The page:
What I learnt this week: Oh NHS, you are still sick #WITLW

 

This is the 92nd #WILTW

“But one structural change that hasn’t been seriously tried and might well raise a cheer within the service would be to find a means to separate the NHS from politicians. There is a theory that the most politicised health services around the world do the worst. The short timetables, constant change, and demand for instant gratification that are features of politics do not sit comfortably with running a huge and complex service”

Richard Smith wrote this in 2002 in an editorial for the BMJ entitled  “Oh NHS, Thou art sick“. I think the sentiment is still shared by many almost 15 years later. If the NHS was ill then it may be considered to be on intensive care at the moment. Roy Lilley has described a perfect storm of challenges:

Clearly the debate over the imposition of the junior doctor contract is dominating both corridor and digital conversation with it being described as unsafe and unfair. At the risk of being squashed by the social media anger train I’m not convinced that what I have seen proposed is any more, or less safe, than anything that has gone before it. Unfair it is though, even for a mild mannered, sit-on-the-fence person like me. I have listened carefully to the argument put forward by Jeremy Hunt and repeatedly there is confusion between what is wanted of the NHS at a weekend and the role that junior doctors play in providing it. The NHS operates differently at the weekend but only in part because of insufficient funding to have the same numbers of doctors rostered on seven days a week. Firstly there certainly isn’t an excess of appropriately experienced ‘junior’ staff (remember the term junior doctor describes anyone from first day after medical school to just before becoming a consultant) to provide universal cover even if the department of health were willing to give all doctors a huge pay rise. Furthermore while I don’t buy into some of my colleagues frustration at mis-use of statistics (the medical profession have been arguing internally about cause and effect for the better part of this century) it is outrageous that without any form of evidence or research a national directive should be put in place that assumes slightly adjusting rota patterns will improve mortality.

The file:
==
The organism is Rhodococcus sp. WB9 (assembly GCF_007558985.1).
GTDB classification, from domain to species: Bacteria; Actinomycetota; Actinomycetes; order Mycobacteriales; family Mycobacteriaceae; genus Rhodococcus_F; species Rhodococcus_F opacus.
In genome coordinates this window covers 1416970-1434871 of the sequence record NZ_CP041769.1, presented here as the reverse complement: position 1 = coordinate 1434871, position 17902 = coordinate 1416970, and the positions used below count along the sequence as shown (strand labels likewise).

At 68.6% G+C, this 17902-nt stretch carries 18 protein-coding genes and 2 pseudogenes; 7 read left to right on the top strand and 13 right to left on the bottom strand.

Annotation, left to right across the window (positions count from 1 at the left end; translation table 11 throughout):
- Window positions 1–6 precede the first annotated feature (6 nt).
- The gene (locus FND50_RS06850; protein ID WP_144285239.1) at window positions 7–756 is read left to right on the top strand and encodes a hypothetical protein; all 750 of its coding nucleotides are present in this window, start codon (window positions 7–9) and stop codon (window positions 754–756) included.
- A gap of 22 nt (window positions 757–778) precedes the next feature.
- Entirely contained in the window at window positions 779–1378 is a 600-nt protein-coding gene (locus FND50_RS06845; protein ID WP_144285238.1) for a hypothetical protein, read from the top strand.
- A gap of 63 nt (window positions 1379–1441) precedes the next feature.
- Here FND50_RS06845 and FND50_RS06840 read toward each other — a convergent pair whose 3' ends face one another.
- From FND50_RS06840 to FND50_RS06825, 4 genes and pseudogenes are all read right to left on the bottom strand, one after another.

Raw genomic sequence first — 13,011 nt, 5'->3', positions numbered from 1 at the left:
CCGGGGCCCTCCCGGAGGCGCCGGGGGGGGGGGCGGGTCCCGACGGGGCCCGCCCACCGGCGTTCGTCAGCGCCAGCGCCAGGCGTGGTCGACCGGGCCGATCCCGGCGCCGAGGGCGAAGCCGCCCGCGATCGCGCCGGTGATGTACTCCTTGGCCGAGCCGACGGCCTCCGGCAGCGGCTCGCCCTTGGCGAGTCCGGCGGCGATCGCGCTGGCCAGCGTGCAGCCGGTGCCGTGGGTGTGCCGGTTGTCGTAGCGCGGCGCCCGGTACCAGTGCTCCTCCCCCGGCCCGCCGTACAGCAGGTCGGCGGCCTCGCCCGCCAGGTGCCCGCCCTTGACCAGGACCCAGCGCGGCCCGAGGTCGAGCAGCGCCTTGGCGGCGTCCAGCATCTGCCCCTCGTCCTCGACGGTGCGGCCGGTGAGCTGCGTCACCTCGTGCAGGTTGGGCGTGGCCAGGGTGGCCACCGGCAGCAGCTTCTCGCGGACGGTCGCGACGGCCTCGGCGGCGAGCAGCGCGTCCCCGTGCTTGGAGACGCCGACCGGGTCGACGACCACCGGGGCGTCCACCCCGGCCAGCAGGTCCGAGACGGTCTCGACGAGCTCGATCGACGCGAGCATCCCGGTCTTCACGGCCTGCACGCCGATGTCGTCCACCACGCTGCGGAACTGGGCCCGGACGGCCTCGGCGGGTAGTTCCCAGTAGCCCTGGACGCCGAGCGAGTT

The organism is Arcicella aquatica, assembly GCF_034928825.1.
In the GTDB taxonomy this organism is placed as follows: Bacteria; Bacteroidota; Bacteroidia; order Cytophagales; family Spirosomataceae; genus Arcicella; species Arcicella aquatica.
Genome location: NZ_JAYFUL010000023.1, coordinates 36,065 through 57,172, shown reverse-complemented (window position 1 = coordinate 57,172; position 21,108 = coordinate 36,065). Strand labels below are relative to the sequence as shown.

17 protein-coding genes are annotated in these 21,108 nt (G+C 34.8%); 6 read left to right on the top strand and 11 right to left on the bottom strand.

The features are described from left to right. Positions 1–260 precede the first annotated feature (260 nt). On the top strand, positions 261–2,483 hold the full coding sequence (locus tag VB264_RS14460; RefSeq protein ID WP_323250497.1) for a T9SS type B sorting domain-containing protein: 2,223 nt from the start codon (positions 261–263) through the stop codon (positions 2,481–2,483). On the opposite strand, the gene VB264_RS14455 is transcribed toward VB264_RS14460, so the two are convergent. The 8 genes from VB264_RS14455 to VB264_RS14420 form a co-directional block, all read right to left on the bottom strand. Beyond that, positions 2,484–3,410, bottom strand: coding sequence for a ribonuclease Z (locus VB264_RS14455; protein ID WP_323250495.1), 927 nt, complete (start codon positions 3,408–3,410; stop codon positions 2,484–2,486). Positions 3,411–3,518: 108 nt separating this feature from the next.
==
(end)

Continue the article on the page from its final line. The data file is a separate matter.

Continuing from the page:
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Photo via @butNHS

The contagion creeping through the NHS at present appears to be more than a poorly managed negotiation though. There is a conundrum that despite ever increasing demand and expectation there is not the funding that correlates with it. Certainly efficiencies can be made but there is no breathing space in the system to implement the kind of interventions and ideas which could be transformative. The NHS is ill, and it doesn’t even have time to take its medication, let alone start any form of rehabilitation.

Health care professionals often enjoy dark humour to get them through difficult times but I sense at the moment a universal pattern of reduced resilience. While it may be that the soul of the NHS is at the whim of politicians; at its heart is its staff. They, and not just doctors but all employees, cannot remain in a critical condition  for ever. The NHS is ill and it needs to start getting better.

What have you learnt this week #WILTW

An excellent review of “The 7 Day NHS” by the BBC can be found below

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4 thoughts on “What I learnt this week: Oh NHS, you are still sick #WITLW”

  1. Taking the NHS out of politics would save money and improve staff morale . If you have not seen it please do look at the excellent paper by Lale & Temple (JRSM; 2016 109(1) 18-26) which demonstrates that ‘reforms’ waste money and do more harm than good. Once politicians have got off the back of the NHS the question of what happens at weekends could be sensibly resolved.

  2. It has been said that the NHS is the closest thing the UK has to a national religion. No politician would leave the NHS to run itself when they are still ultimately accountable to the electorate.

    However, I couldn’t agree more that the NHS needs to somehow become depoliticised. Quite how to get from A to B remains to be seen.

    1. It is a dichotomy though isn’t it. It appears that removing the financial burden and responsibility for performance of the NHS is a long term political strategy but at is at odds with maintaining its ‘icon’ power. I worry how things will unravel!

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